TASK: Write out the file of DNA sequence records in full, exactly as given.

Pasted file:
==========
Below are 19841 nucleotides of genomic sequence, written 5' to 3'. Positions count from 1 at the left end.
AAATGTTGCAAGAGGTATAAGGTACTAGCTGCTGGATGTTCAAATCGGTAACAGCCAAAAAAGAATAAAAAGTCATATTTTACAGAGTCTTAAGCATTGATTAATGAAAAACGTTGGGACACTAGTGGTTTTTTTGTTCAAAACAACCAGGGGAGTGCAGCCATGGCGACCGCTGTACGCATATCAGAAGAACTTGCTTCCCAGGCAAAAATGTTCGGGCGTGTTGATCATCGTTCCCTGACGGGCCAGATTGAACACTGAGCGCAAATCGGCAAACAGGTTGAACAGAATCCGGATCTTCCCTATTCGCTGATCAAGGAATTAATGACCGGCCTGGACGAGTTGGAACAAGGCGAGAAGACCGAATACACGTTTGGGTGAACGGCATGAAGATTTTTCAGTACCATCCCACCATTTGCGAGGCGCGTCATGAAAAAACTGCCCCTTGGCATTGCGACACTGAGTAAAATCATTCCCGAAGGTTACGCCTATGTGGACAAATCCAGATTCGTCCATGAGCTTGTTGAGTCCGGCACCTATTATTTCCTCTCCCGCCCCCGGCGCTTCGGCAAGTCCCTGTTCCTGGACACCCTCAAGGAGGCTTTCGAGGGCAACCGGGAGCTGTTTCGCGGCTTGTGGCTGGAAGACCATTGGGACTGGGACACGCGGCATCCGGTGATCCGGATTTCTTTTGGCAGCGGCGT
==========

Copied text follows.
Below are 19841 nucleotides of genomic sequence, written 5' to 3'. Positions count from 1 at the left end.
AAATGTTGCAAGAGGTATAAGGTACTAGCTGCTGGATGTTCAAATCGGTAACAGCCAAAAAAGAATAAAAAGTCATATTTTACAGAGTCTTAAGCATTGATTAATGAAAAACGTTGGGACACTAGTGGTTTTTTTGTTCAAAACAACCAGGGGAGTGCAGCCATGGCGACCGCTGTACGCATATCAGAAGAACTTGCTTCCCAGGCAAAAATGTTCGGGCGTGTTGATCATCGTTCCCTGACGGGCCAGATTGAACACTGAGCGCAAATCGGCAAACAGGTTGAACAGAATCCGGATCTTCCCTATTCGCTGATCAAGGAATTAATGACCGGCCTGGACGAGTTGGAACAAGGCGAGAAGACCGAATACACGTTTGGGTGAACGGCATGAAGATTTTTCAGTACCATCCCACCATTTGCGAGGCGCGTCATGAAAAAACTGCCCCTTGGCATTGCGACACTGAGTAAAATCATTCCCGAAGGTTACGCCTATGTGGACAAATCCAGATTCGTCCATGAGCTTGTTGAGTCCGGCACCTATTATTTCCTCTCCCGCCCCCGGCGCTTCGGCAAGTCCCTGTTCCTGGACACCCTCAAGGAGGCTTTCGAGGGCAACCGGGAGCTGTTTCGCGGCTTGTGGCTGGAAGACCATTGGGACTGGGACACGCGGCATCCGGTGATCCGGATTTCTTTTGGCAGCGGCGT